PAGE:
The Canadian government has quietly changed the criteria on its website for a special program for vulnerable Afghan refugees so that only those who have already managed to escape to other countries are eligible.
The online criteria for the “special humanitarian program” used to include Afghans “who are in Afghanistan or outside of Afghanistan,” but it was changed this month to apply only to those “outside of Afghanistan.”
The program is one of two set up to help bring 40,000 Afghan refugees to Canada and is intended for vulnerable groups including women leaders, persecuted religious or ethnic minorities, LGBTQ people and journalists.
The online criteria for the other program, which is aimed at interpreters and others who helped Canada during its military mission as well as embassy staff, still allows those inside Afghanistan to apply.
When the government first announced the special humanitarian program in August, it said it would apply to those outside Afghanistan, but it ultimately included those stuck inside the war-torn country in its online criteria.
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The government said Monday that the change to the website was a “communications rather than a policy change.”
Alex Cohen, a spokesman for Immigration Minister Marco Mendicino, said Canada would continue to do its utmost to help vulnerable Afghans inside and outside the country.
Since the Taliban seized Kabul and took control in August, it has been increasingly difficult to get people out.
Canada ended its airlift mission from Kabul near the end of August as the U.S. was completing its own withdrawal from the country. Thousands of people with permission to travel to Canada were left behind _ including Canadian citizens.
Groups working with Afghans trying to flee the country said the change to the criteria for the humanitarian program on Canada’s official website would sow confusion and desperation among Afghans hoping to come to Canada.
The website is the source of authoritative information on who is eligible and saying only those outside the country now qualify _ when until mid-October it said those in Afghanistan qualified _ could drive Afghans to resort to people smugglers, they warned.
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Stephen Watt of Northern Lights Canada, a refugee organization, said the government’s plan to bring 40,000 Afghans to Canada has been wrapped in secrecy ever since it was announced.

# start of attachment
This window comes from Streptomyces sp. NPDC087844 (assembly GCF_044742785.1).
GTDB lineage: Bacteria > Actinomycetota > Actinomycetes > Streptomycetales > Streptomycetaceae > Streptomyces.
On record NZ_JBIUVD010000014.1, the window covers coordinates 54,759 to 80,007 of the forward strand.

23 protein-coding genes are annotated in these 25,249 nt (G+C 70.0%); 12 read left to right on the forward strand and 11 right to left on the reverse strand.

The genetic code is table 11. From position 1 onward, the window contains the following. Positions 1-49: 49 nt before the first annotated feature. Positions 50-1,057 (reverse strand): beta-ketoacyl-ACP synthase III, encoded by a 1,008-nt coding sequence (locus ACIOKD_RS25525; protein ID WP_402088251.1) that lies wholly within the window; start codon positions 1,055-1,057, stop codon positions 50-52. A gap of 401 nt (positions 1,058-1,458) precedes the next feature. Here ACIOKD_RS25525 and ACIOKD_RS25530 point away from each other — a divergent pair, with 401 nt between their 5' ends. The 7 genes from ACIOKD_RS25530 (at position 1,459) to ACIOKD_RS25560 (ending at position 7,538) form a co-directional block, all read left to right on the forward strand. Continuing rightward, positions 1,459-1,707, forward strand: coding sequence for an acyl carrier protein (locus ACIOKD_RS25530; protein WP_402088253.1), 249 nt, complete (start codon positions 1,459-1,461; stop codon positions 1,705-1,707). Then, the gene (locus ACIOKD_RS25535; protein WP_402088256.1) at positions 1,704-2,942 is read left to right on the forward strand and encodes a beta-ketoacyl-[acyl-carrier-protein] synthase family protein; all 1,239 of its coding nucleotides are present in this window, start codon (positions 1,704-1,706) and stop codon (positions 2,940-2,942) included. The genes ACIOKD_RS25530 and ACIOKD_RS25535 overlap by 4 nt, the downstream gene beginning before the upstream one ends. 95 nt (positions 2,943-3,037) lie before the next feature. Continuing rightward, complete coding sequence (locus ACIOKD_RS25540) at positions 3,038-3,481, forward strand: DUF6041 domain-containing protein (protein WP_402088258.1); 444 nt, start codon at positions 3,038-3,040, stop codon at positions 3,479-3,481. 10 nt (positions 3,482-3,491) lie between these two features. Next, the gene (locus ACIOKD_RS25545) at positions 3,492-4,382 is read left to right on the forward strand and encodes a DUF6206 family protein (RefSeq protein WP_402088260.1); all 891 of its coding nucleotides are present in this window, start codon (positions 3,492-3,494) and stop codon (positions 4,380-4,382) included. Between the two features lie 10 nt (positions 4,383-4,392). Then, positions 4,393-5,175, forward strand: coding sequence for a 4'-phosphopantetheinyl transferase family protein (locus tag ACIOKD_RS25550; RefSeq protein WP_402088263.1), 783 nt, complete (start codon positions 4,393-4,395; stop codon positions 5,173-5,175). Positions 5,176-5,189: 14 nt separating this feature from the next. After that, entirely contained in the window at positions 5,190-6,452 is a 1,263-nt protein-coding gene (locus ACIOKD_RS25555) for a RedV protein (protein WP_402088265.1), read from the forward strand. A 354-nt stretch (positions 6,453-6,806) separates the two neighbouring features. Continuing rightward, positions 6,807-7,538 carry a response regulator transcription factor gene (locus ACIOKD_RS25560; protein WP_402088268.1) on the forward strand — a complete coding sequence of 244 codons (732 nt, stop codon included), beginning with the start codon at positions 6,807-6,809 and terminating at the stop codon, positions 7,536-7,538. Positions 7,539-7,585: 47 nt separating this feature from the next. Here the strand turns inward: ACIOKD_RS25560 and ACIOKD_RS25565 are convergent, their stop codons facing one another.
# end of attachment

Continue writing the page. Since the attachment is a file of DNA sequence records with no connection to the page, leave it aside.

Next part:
“There is still no clear way to apply to the program, or to discover who it is accepting or how it is operating,” he said. “This is a life and death question for many of the people we are talking to within Afghanistan.
“Our government needs to come clean about its plans for these very vulnerable people who it promised to help in the heat of the election, and provide a clear path for providing that help. This isn’t a time for empty promises and secret processes.”
Wendy Noury Long, director of the Afghan Interpreters Association, said she feared that the change, made in mid October, would drive desperate Afghans to go to extreme lengths to get out of the country so they qualify.
“People will be thinking how do I get out? Do I contact human smugglers? Countries are actively deporting people back to Afghanistan,” she said.
“This is a policy change. This is the explanation of whether you qualify. You are taking a huge risk to try to get out to another country and you might find yourself deported back to Afghanistan.”
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The humanitarian program Canada set up to help Afghans at risk has strict eligibility criteria. To qualify Afghans must also be a woman leader, a human rights advocate, a member of a persecuted religious or ethic minority, in the LGBTQ community, or a journalist or someone who has helped Canadian journalists. As of mid October, they must be located outside Afghanistan.
Those who fit these criteria need to register for refugee status with the United Nations Refugee Agency or the government where they live and wait to be referred under the program. They can also be identified as eligible by a private sponsor.
Around 3,700 Canadians and Afghan refugees, including former interpreters, were airlifted out by Canada before the end of August.
Approximately 1,700 interpreters and other Afghans with papers to come to Canada are currently in safehouses in Kabul. Some safehouses, being run by an NGO and funded by veterans and private donations, face closure within weeks because of lack of funding.
Defence Minister Harjit Sajjan announced on Friday that Canada will resettle up to 322 more Afghans who helped NATO countries.
© 2021 The Canadian Press